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Manning - Burnside - The Sampler CD (album) cover



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3 stars MANNING is a very interesting band from England run by GUY MANNING. He is also involved in THE TANGENT and that's how I learnt about MANNING. I then was and probably still is a fan of THE TANGENT. Hence, I bought his albums from various sources. I believe I have got all his ten albums, although both my maths and the no-mans land chaos in both my living room and my office means that the CDs is scattered all over the place.

I have so far only had time to listen to his debut album and his two last albums. His last album Number Ten is brilliant. The two others are also very good. In my view, MANNING is an interesting act which operates somewhere in the landscape between symphonic epic prog and folk rock (like STRAWBS). Add a dosage of THE BEATLES too and you will get MANNING.

The epic opening track Last Psalm is alone worth the free download. The rest of the songs are very good too. I do not like everything here. But there is nothing here I find dull or meaningless. GUY MANNING's music always engage his listeners in a conversation. Somehow, somewhere.

The compilation also include a couple of unreleased tracks. I am not a fan of compilations or best-off albums. But this is a good download. Nevermind my rather meaningless three stars rating. Download this album from his homepage and make up your own mind.

3 stars

Report this review (#219243)
Posted Monday, June 1, 2009 | Review Permalink
Prog Metal and Heavy Prog Teams
3 stars No, not the Tangent!

As far as my memory does not deceive me, this sampler has been re-issued at least twice (!!!). I remember seeing it online in 2004 with 6 or 7 tracks, then in 2006 with 3 extra tracks (or so) and now in 2009 with 12 compositions. It is unsure that this sampler is, at the moment of writing these lines, available in Manning's website but you could give it a try yourself and discover it.

The 2009 sampler version then includes tracks from all Manning's personal works - an amazing number of 10 releases in 10 years. Namely: The Last Psalm from Tall Stories for Small Children (1999 - debut album), A Place to Hide from The Ragged Curtain (2002), Owing Up, Flight 19 from Cascade (2001), A Strange Place from The Cure (2000), the title track from The View from my Window (2003), In Swingtime, Night Voices from One Small Step (2005), The Dream from A Matter of Life and Death (2004), Margaret Montgomery (1581-???) from Anser's Tree (2006), Lost in Play from Songs from the Bilston house (2008) and Ships from the latest release Number Ten (2009).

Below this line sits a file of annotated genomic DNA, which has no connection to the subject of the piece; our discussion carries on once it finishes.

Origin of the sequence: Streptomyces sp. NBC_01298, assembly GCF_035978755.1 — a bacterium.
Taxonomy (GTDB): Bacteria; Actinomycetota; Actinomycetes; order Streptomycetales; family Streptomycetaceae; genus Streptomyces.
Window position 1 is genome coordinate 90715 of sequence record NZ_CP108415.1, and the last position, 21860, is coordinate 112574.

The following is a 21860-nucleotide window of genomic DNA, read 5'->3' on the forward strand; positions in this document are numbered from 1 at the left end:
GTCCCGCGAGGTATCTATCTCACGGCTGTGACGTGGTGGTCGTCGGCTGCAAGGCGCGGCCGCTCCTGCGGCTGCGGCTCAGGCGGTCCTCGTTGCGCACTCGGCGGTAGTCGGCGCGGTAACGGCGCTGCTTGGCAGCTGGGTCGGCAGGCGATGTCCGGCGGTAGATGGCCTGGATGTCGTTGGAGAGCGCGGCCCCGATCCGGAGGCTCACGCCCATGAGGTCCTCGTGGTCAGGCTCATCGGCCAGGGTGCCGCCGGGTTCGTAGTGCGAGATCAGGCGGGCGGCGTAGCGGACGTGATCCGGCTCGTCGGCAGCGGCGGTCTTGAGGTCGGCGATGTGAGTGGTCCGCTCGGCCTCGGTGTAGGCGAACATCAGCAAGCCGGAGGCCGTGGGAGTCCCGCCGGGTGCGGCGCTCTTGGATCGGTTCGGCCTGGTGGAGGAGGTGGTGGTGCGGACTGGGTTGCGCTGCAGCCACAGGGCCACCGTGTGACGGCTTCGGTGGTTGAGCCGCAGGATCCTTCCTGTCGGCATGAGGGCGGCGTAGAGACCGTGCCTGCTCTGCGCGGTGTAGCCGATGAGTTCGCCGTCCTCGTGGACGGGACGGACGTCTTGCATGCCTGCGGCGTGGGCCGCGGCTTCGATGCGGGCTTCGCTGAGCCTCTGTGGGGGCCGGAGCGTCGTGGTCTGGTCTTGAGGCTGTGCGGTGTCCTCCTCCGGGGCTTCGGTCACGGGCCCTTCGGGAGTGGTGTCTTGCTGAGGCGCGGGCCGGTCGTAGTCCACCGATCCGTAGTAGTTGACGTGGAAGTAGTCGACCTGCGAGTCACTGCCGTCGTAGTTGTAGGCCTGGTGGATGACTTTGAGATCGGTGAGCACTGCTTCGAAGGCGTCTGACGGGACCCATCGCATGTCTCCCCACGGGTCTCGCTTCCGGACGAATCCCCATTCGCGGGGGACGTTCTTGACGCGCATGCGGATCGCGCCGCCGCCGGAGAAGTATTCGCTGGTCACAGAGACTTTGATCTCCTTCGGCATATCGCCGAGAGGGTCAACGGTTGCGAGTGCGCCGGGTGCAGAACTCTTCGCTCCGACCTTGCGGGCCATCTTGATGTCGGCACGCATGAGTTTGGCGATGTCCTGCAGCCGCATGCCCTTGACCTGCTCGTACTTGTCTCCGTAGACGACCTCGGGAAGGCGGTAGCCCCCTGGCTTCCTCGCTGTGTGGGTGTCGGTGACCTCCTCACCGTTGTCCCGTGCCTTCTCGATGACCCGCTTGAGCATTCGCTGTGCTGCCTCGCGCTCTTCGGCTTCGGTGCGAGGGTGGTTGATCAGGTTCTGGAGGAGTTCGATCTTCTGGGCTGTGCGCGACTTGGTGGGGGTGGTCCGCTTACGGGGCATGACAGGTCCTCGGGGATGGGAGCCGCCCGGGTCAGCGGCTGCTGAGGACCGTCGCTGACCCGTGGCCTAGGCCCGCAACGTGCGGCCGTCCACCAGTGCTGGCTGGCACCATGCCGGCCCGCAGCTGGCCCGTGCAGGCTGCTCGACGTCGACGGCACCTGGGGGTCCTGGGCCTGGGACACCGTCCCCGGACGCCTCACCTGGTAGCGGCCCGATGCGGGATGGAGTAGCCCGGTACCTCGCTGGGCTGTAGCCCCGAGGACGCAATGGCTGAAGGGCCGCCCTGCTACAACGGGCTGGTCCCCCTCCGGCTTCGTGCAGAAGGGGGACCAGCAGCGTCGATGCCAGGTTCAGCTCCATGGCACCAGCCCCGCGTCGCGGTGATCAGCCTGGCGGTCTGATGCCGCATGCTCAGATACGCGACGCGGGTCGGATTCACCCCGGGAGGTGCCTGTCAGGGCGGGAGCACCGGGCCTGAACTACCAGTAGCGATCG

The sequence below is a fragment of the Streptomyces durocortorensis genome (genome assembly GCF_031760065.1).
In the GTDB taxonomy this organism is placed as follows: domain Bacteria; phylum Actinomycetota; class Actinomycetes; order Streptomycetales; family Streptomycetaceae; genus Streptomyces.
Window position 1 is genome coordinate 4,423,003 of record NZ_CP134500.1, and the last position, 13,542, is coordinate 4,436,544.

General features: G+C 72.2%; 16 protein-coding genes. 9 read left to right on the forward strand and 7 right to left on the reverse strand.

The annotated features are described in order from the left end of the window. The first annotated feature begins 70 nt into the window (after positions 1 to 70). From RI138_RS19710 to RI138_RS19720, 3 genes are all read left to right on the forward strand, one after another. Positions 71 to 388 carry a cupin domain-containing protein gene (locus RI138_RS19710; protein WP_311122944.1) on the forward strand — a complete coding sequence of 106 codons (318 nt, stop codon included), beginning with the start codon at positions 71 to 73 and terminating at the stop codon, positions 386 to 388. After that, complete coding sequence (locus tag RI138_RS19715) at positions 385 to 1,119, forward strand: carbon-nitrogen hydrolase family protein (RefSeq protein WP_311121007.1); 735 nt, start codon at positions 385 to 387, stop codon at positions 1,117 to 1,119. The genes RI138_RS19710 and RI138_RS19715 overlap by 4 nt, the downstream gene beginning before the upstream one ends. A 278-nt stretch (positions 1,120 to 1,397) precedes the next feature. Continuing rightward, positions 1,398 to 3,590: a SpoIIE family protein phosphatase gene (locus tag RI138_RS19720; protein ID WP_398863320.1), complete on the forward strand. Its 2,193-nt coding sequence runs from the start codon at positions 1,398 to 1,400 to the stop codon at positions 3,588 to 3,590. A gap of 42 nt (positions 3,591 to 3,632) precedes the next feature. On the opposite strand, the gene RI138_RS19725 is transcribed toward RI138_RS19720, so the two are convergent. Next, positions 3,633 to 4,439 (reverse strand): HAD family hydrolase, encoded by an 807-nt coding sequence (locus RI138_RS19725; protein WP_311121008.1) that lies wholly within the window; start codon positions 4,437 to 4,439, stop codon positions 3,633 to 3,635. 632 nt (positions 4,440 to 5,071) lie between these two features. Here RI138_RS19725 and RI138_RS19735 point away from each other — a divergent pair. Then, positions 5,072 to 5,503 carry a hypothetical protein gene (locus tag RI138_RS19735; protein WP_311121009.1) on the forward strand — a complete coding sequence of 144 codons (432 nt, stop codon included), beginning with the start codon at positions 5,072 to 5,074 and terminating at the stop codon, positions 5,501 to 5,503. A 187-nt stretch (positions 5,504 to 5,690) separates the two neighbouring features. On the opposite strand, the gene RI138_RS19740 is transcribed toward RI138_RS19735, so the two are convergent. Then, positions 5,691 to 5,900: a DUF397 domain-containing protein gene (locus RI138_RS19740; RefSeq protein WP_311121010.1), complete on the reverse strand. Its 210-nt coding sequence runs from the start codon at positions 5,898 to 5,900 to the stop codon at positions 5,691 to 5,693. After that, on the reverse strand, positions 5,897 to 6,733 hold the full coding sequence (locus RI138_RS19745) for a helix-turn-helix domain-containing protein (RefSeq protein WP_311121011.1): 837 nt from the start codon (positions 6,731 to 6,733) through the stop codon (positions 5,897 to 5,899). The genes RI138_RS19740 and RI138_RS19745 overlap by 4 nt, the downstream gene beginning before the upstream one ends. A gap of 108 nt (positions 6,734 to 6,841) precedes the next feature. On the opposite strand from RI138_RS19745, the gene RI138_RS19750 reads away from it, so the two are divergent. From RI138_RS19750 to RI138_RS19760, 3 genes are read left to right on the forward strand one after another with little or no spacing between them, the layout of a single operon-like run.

This compilation consists of more than 80 minutes of Manning's music and might give you a good idea of what the band's music is all about. The most characteristic feature of the band's style is definitely the warm, lyrical voice of Guy Manning. While resembling slightly to those of Roger Waters and Neal Morse, it maintains it's own personality. The sound quality of the first 7 tracks in this compilation is not the best and does not assist in revealing the music itself. Some tracks are interestingly different from one another, revealing influences from classic rock, rock 'n roll, folk, eclectic and mainly later era Pink Floyd.

The Last Psalm (the longest track) that opens this compilation is a very warm slow-mid tempo composition that strongly resembles to characteristic Floyd tunes of the 70's and 90's. The next four tracks flow in a similar ballad-like manner with several short, clever flute and violin solos that break the monotony. The View from my Window introduces some new oriental and folk sounds with a very melodic refrain - characteristic of the band's sound - but still remains in the same style with the previous tracks. In Swingtime is a bit of a surprise with its 'lounge' rock 'n roll/blues tunes and a very interesting variation with Manning singing in a bluesy way. Overall, there is a feeling of ''lounge-prog'' and a suspicion of a Chris Rea influence...

The second set of tracks (8-12) is in much better audio quality and more adventurous composition-wise. While the first 7 were based on a slow, almost lethargic atmosphere, the new elements of folk and more lively singing (ala Ian Anderson) in the Dream and Margaret Montgomery wake up the listener. Night Voices, as the title suggests, is a ''romantic'' tune, beautifully sung with an accompanying female voice in the refrain. While not being fast, Lost in Play and Ships that conclude the album, are much more dynamic tunes, the former including keyboard solos and some flute/bass adventurous playing and the latter reminding of the fusion/jazz preferences of The Tangent.

I believe the second part will appeal more to prog fans without implying that the first does not sound attractive enough. Strangely, excluding the latter track, there are not many common elements with The Tangent. On the contrary, Manning's approach in his personal band seems to be closer to Floyd and generally more ''lounge'' or relaxed. The whole compilation sounds very pleasant and there are no real weak moments whatsoever. Sadly, I can't say if this is representative of Manning's overall sound as a 'best of' compilation, but definitely a motive to discover more of his music (at least for me).

Report this review (#243354)
Posted Tuesday, October 6, 2009 | Review Permalink

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